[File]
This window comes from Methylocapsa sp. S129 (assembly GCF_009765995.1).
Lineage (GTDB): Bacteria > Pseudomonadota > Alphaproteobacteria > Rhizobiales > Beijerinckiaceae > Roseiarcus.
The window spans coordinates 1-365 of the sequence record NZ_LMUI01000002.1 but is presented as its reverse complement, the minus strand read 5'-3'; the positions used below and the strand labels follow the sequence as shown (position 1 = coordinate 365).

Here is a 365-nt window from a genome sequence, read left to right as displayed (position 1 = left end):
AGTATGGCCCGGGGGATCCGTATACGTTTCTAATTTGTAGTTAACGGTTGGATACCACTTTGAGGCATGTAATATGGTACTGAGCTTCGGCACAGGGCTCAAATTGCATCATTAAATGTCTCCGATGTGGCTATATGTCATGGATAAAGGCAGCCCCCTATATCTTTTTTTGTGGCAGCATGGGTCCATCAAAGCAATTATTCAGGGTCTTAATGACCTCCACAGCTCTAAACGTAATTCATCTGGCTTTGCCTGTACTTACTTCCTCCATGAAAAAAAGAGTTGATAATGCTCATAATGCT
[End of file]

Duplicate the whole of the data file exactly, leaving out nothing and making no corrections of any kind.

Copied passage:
This window comes from Methylocapsa sp. S129 (assembly GCF_009765995.1).
Lineage (GTDB): Bacteria > Pseudomonadota > Alphaproteobacteria > Rhizobiales > Beijerinckiaceae > Roseiarcus.
The window spans coordinates 1-365 of the sequence record NZ_LMUI01000002.1 but is presented as its reverse complement, the minus strand read 5'-3'; the positions used below and the strand labels follow the sequence as shown (position 1 = coordinate 365).

Here is a 365-nt window from a genome sequence, read left to right as displayed (position 1 = left end):
AGTATGGCCCGGGGGATCCGTATACGTTTCTAATTTGTAGTTAACGGTTGGATACCACTTTGAGGCATGTAATATGGTACTGAGCTTCGGCACAGGGCTCAAATTGCATCATTAAATGTCTCCGATGTGGCTATATGTCATGGATAAAGGCAGCCCCCTATATCTTTTTTTGTGGCAGCATGGGTCCATCAAAGCAATTATTCAGGGTCTTAATGACCTCCACAGCTCTAAACGTAATTCATCTGGCTTTGCCTGTACTTACTTCCTCCATGAAAAAAAGAGTTGATAATGCTCATAATGCT